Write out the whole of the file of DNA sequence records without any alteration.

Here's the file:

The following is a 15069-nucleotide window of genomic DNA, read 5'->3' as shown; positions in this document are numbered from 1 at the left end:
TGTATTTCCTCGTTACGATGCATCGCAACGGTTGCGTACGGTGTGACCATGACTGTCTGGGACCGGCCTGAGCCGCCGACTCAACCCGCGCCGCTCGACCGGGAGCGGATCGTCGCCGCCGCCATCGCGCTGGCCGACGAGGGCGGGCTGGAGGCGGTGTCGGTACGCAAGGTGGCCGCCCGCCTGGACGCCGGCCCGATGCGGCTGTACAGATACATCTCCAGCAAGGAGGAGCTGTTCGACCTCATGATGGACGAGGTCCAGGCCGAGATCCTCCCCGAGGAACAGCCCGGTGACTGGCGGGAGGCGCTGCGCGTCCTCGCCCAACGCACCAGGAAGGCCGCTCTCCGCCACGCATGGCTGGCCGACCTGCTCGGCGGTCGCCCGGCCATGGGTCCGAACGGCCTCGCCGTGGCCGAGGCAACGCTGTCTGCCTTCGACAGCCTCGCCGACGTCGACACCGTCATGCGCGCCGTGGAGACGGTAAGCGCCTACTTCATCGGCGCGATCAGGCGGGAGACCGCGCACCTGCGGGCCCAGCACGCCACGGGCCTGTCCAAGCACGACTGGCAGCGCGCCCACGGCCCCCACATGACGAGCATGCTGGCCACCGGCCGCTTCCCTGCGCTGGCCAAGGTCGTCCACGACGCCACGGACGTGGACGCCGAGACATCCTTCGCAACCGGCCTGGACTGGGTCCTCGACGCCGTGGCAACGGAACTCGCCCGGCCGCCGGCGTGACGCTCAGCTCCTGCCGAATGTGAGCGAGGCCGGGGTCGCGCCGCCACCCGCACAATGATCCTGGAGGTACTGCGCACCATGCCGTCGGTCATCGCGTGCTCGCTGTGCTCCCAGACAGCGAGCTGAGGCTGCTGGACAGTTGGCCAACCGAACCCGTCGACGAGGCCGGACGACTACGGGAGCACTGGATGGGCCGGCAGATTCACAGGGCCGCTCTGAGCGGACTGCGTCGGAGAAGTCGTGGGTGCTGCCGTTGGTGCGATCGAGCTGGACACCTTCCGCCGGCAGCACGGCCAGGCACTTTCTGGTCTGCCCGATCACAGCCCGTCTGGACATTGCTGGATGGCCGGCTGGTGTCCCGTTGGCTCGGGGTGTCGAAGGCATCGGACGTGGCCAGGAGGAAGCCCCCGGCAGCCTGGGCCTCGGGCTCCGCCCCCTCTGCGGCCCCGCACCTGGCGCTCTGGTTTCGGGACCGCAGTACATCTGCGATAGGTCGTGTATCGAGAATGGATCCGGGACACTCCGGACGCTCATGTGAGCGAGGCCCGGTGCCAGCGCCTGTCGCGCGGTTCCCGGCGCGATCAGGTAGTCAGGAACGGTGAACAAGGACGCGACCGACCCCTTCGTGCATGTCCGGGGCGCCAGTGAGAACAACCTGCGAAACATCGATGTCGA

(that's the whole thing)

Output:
The following is a 15069-nucleotide window of genomic DNA, read 5'->3' as shown; positions in this document are numbered from 1 at the left end:
TGTATTTCCTCGTTACGATGCATCGCAACGGTTGCGTACGGTGTGACCATGACTGTCTGGGACCGGCCTGAGCCGCCGACTCAACCCGCGCCGCTCGACCGGGAGCGGATCGTCGCCGCCGCCATCGCGCTGGCCGACGAGGGCGGGCTGGAGGCGGTGTCGGTACGCAAGGTGGCCGCCCGCCTGGACGCCGGCCCGATGCGGCTGTACAGATACATCTCCAGCAAGGAGGAGCTGTTCGACCTCATGATGGACGAGGTCCAGGCCGAGATCCTCCCCGAGGAACAGCCCGGTGACTGGCGGGAGGCGCTGCGCGTCCTCGCCCAACGCACCAGGAAGGCCGCTCTCCGCCACGCATGGCTGGCCGACCTGCTCGGCGGTCGCCCGGCCATGGGTCCGAACGGCCTCGCCGTGGCCGAGGCAACGCTGTCTGCCTTCGACAGCCTCGCCGACGTCGACACCGTCATGCGCGCCGTGGAGACGGTAAGCGCCTACTTCATCGGCGCGATCAGGCGGGAGACCGCGCACCTGCGGGCCCAGCACGCCACGGGCCTGTCCAAGCACGACTGGCAGCGCGCCCACGGCCCCCACATGACGAGCATGCTGGCCACCGGCCGCTTCCCTGCGCTGGCCAAGGTCGTCCACGACGCCACGGACGTGGACGCCGAGACATCCTTCGCAACCGGCCTGGACTGGGTCCTCGACGCCGTGGCAACGGAACTCGCCCGGCCGCCGGCGTGACGCTCAGCTCCTGCCGAATGTGAGCGAGGCCGGGGTCGCGCCGCCACCCGCACAATGATCCTGGAGGTACTGCGCACCATGCCGTCGGTCATCGCGTGCTCGCTGTGCTCCCAGACAGCGAGCTGAGGCTGCTGGACAGTTGGCCAACCGAACCCGTCGACGAGGCCGGACGACTACGGGAGCACTGGATGGGCCGGCAGATTCACAGGGCCGCTCTGAGCGGACTGCGTCGGAGAAGTCGTGGGTGCTGCCGTTGGTGCGATCGAGCTGGACACCTTCCGCCGGCAGCACGGCCAGGCACTTTCTGGTCTGCCCGATCACAGCCCGTCTGGACATTGCTGGATGGCCGGCTGGTGTCCCGTTGGCTCGGGGTGTCGAAGGCATCGGACGTGGCCAGGAGGAAGCCCCCGGCAGCCTGGGCCTCGGGCTCCGCCCCCTCTGCGGCCCCGCACCTGGCGCTCTGGTTTCGGGACCGCAGTACATCTGCGATAGGTCGTGTATCGAGAATGGATCCGGGACACTCCGGACGCTCATGTGAGCGAGGCCCGGTGCCAGCGCCTGTCGCGCGGTTCCCGGCGCGATCAGGTAGTCAGGAACGGTGAACAAGGACGCGACCGACCCCTTCGTGCATGTCCGGGGCGCCAGTGAGAACAACCTGCGAAACATCGATGTCGA